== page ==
But doesn’t crosscut saw skill fall in the same hobby basket as home-brewing beer? A cool link to a grandfather’s legacy that’s been eclipsed by modern methods?
“We need a lot of trail taken care of,” said Robert Wetherell, recreation and safety program leader at the Missoula Technology and Development Center. “That’s now mandated by law, through the Trails Stewardship Act. And if people do this activity, they have to be trained.”
Wetherell and Beckley have been rolling out an extensive update to the Forest Service’s saw and ax training program since the new rules came into play in 2016. In addition to certifying that Forest Service wilderness rangers, firefighters and trail crews have the proper guidance, the program brings in the thousands of volunteers who donate their vacation time maintaining public lands. Last year, more than 2,000 people contributed 91,000 hours of work on the Pacific Crest Trail network alone.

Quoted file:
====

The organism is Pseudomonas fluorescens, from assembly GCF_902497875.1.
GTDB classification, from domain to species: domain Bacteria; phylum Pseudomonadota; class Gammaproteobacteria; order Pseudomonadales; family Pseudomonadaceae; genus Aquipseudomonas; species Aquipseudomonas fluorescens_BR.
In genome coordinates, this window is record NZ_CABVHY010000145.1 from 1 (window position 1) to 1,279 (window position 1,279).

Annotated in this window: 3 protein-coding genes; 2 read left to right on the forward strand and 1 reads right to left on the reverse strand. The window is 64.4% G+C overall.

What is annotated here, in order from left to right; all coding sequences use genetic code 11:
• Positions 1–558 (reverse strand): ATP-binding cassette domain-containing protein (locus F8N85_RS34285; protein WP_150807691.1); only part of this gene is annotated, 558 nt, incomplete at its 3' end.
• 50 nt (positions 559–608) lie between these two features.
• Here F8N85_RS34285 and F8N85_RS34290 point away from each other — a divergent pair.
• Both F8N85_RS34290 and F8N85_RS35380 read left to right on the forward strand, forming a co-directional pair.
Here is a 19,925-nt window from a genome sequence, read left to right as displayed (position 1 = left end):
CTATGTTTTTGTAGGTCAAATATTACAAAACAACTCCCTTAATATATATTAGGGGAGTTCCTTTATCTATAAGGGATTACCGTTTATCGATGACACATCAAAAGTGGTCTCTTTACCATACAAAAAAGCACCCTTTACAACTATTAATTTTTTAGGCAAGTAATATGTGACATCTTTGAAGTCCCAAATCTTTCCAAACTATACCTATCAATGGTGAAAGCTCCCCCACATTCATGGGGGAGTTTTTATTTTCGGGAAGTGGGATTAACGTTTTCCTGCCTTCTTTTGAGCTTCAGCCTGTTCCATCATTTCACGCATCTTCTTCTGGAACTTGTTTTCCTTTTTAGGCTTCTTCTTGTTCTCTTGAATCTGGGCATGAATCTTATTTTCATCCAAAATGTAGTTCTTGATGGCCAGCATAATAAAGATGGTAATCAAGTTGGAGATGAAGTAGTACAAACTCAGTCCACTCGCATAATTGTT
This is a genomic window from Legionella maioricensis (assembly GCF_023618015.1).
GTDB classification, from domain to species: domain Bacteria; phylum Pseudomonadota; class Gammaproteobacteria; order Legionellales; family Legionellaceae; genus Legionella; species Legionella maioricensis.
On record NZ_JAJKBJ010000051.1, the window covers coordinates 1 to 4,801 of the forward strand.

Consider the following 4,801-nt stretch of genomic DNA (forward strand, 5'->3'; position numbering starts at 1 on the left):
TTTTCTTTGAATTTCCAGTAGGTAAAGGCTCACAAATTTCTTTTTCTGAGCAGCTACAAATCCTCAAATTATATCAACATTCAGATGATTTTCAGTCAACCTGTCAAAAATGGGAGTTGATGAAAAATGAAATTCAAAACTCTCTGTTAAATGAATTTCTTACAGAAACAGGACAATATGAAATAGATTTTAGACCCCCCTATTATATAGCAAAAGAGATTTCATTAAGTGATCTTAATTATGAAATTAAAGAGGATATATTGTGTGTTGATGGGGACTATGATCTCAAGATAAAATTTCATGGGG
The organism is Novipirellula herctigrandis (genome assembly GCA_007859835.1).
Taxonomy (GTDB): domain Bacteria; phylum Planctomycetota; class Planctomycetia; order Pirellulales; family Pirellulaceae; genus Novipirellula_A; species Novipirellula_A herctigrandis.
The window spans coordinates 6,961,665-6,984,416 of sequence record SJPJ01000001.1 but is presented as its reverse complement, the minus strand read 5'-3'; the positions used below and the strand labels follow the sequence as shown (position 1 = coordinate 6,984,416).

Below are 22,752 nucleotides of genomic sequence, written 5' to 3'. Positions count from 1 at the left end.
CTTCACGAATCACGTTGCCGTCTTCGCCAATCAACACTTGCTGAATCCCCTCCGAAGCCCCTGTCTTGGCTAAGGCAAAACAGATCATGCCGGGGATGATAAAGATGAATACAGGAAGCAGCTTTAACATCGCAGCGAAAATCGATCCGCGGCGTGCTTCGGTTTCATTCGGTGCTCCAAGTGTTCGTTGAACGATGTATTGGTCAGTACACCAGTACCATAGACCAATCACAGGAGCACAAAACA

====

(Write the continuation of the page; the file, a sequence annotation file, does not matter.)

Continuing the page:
Under the new system, sawyers get graded as an A, B or C. Grade-A sawyers may cut wood by themselves. B-grade sawyers can supervise volunteers. C-sawyers have mastered the skill, and may train and certify others. Independent groups like the Bob Marshall Wilderness Foundation have been scrambling to get their team leaders certified at workshops like the one at Powell Ranger Station.
“For the longest time, people assumed I was a park ranger,” said Caleb Stewart, a Powell student who manages the Montana Conservation Corps Kalispell office and leads student work groups all summer long. “I tell them that trees fall in the woods, and you have to go cut them out. It’s hard to articulate that for people who have no connection to wilderness. Keeping these skills alive is far more important than just the sake of keeping them alive.”
Wetherell said many of the people he trains come in “off the couch instead of off the ranch.” They have little experience growing up with hand tools. When cutting trees with a chainsaw, the motor makes it easy to correct mistakes without realizing the initial problem.
“The crosscut teaches patience,” Wetherell said. “You don’t want to do this more than once, so you get it right the first time.”